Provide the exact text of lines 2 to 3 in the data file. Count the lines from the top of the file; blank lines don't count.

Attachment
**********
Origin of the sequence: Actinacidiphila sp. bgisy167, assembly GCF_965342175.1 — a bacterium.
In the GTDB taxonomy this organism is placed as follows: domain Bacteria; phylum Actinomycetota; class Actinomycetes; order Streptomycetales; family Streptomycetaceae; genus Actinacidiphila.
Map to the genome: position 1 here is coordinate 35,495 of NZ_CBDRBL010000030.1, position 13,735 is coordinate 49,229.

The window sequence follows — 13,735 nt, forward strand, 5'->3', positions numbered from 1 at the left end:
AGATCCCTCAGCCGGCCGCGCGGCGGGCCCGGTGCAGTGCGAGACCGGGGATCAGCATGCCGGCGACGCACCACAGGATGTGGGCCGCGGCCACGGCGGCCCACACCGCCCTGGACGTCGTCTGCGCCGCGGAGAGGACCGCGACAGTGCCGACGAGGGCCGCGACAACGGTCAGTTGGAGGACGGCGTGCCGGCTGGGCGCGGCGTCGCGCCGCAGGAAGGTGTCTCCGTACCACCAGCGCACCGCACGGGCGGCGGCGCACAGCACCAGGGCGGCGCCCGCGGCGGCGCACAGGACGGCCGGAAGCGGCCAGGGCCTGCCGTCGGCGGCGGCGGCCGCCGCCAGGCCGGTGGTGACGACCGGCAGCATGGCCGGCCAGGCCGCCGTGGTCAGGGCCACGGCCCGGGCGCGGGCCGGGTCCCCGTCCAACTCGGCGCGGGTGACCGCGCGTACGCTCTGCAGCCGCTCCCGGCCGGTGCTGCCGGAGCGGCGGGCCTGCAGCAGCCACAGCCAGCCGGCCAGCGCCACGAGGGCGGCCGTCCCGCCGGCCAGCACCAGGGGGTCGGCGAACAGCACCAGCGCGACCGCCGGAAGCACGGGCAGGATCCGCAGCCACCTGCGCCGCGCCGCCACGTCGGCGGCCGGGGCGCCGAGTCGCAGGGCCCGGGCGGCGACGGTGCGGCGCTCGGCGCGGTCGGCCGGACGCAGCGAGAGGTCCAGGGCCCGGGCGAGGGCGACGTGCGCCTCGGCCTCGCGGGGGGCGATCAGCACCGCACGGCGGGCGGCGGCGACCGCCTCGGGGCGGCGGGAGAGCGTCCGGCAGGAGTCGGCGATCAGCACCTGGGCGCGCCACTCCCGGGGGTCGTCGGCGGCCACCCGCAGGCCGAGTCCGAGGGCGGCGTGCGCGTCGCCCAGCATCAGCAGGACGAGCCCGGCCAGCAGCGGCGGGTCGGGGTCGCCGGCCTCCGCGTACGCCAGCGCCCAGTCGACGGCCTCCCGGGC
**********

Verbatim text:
In the GTDB taxonomy this organism is placed as follows: domain Bacteria; phylum Actinomycetota; class Actinomycetes; order Streptomycetales; family Streptomycetaceae; genus Actinacidiphila.
Map to the genome: position 1 here is coordinate 35,495 of NZ_CBDRBL010000030.1, position 13,735 is coordinate 49,229.